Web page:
Nonrepresentational art. Ornamental art without figurative representation occurs in most cultures. The modern abstract movement in sculpture and painting emerged in Europe and North America between 1910 and 1920. Two approaches produce different abstract styles: images that have been ‘abstracted’ from nature to the point where they no longer reflect a conventional reality, and nonobjective, or ‘pure’, art forms, without any reference to reality.
History Abstract art began in the avant-garde movements of the late 19th century – Impressionism, neo-Impressionism, and post-Impressionism. These styles of painting reduced the importance of the original subject matter and began to emphasize the creative process of painting itself. In the first decade of the 20th century, some painters in Europe began to abandon the established Western conventions of imitating nature and of storytelling and developed a new artistic form and expression.
Abstract artists Vasily Kandinsky is generally regarded as the first abstract artist. From 1910 to 1914 he worked on two series, Improvisations and Compositions, in which he moved gradually towards total abstraction. His highly coloured canvases influenced many younger European artists. In France around 1907, the cubists Pablo Picasso and Georges Braque also developed a semi-abstract style; their pictures, some partly collage, were composed mainly of fragmented natural images. By 1912 Robert Delaunay had pushed cubism to complete abstraction.
Many variations of abstract art developed in Europe and Russia, as shown in the work of Piet Mondrian, Kasimir Malevich, the Futurists, the Vorticists, and the Dadaists. Sculptors were inspired by the new freedom in form and content, and Constantin Brancusi's versions of The Kiss (1907–12) are among the earliest semi-abstract sculptures. Cubist-inspired sculptors such as Raymond Duchamp-Villon and Jacques Lipchitz moved further towards abstraction, as did the Dadaist Hans Arp.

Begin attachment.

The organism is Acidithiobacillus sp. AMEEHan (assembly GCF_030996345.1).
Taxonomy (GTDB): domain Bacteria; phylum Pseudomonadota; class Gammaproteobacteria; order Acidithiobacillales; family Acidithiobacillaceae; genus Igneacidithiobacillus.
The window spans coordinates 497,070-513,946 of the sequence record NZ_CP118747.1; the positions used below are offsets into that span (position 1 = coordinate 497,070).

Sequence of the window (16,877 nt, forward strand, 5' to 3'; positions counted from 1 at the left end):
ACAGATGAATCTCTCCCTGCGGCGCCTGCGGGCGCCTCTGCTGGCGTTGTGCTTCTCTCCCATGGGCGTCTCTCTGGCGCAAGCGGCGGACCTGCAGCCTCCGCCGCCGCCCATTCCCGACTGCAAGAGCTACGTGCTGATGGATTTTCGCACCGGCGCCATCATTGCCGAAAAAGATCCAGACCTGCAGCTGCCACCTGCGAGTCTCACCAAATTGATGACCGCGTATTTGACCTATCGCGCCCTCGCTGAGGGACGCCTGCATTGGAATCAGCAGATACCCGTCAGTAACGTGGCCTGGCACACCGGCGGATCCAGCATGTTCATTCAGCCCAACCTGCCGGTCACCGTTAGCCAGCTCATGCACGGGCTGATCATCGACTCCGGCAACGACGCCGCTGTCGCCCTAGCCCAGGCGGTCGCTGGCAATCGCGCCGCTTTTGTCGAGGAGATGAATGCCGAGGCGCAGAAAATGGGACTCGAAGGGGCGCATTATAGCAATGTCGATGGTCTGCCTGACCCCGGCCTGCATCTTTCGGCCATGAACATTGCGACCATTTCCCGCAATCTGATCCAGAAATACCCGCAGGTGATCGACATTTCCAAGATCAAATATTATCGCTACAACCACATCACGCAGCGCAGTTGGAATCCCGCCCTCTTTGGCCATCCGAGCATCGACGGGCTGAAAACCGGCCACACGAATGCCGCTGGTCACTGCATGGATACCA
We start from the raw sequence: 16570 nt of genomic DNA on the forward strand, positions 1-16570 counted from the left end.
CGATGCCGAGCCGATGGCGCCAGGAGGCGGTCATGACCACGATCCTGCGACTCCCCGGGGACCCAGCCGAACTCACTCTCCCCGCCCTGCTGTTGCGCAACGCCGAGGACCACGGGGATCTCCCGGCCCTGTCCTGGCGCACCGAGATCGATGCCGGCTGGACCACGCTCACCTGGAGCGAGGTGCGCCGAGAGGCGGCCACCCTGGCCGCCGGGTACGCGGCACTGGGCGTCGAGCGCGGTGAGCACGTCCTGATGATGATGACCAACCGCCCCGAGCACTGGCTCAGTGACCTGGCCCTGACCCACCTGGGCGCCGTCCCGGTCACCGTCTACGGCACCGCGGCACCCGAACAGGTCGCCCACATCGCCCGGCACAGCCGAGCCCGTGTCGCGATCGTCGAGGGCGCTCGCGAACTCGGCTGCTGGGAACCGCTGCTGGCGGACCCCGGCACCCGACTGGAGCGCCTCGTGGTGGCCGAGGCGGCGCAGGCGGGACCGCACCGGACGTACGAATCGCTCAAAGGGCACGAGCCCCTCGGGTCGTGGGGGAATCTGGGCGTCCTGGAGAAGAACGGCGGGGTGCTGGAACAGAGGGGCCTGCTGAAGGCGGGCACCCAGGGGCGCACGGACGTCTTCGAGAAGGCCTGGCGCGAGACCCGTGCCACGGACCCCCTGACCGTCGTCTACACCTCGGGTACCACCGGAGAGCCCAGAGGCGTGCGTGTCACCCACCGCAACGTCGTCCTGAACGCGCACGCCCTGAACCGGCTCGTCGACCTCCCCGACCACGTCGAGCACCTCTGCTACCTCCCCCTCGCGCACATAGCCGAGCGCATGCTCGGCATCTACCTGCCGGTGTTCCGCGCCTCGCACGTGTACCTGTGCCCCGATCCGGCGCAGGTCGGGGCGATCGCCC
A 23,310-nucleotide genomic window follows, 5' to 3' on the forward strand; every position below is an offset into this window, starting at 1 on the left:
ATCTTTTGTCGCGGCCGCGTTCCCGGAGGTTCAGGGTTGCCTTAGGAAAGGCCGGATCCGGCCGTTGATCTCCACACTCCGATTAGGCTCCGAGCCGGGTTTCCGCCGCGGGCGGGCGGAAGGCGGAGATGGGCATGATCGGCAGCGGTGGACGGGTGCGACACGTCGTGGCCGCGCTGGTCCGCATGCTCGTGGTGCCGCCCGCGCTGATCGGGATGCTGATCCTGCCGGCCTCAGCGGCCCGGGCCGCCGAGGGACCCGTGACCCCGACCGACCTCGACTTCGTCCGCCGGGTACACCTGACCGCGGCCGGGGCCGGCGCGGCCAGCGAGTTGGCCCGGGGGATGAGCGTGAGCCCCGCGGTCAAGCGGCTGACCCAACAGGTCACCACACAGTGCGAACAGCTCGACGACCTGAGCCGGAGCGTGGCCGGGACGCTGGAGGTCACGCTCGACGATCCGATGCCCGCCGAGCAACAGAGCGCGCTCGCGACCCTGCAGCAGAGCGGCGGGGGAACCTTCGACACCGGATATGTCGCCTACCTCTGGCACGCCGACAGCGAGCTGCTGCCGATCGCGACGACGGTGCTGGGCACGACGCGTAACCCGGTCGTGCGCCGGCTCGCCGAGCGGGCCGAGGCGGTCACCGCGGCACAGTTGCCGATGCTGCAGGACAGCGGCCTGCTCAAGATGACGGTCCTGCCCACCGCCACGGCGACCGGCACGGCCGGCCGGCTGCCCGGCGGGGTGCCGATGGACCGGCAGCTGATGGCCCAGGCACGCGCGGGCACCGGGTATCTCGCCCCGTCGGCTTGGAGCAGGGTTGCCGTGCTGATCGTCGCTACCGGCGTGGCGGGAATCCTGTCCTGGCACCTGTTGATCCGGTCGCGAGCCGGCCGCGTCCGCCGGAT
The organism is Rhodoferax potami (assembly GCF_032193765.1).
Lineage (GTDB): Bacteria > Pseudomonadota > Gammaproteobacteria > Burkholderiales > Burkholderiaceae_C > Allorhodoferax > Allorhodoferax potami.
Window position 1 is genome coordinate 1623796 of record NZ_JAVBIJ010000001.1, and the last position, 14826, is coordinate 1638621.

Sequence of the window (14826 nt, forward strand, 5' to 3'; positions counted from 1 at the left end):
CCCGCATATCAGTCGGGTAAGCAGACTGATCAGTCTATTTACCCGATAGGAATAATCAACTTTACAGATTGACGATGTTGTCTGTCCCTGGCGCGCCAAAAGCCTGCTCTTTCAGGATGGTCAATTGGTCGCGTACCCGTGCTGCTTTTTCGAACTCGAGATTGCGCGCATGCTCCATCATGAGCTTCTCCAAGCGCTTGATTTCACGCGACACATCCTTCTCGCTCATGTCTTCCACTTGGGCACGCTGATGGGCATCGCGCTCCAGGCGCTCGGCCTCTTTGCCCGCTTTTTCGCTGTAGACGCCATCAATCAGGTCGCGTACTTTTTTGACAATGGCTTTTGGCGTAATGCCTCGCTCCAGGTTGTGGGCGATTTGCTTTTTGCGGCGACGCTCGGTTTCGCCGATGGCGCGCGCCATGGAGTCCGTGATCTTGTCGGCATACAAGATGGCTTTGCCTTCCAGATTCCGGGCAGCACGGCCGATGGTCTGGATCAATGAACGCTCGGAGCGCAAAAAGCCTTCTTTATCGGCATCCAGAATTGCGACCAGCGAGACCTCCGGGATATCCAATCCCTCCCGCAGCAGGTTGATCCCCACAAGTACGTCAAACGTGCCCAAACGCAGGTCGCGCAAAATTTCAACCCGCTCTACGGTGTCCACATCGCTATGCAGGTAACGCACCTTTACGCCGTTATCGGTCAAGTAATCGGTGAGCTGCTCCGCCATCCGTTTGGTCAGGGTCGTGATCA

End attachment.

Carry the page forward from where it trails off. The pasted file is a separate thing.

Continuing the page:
US art Two exhibitions of European art, one in New York in 1913 (the Armory Show), the other in San Francisco in 1917, opened the way for abstraction in US art. Many painters, including the young Georgia O'Keeffe, experimented with new styles. Morgan Russell and Stanton Macdonald-Wright invented their own abstract style, Synchromism, a rival to Orphism, a similar style developed in France by Delaunay. Both movements emphasized colour over form.
Later developments Abstract art has dominated Western art from 1920 and has continued to produce many variations. In the 1940s it gained renewed vigour in the works of the abstract expressionists (see abstract expressionism, and in the 1950s minimal art developed as a more impersonal, simplified style of abstraction. The line between abstract and figurative art blurred during the latter half of the 20th century, leaving greater room for viewer interpretation.
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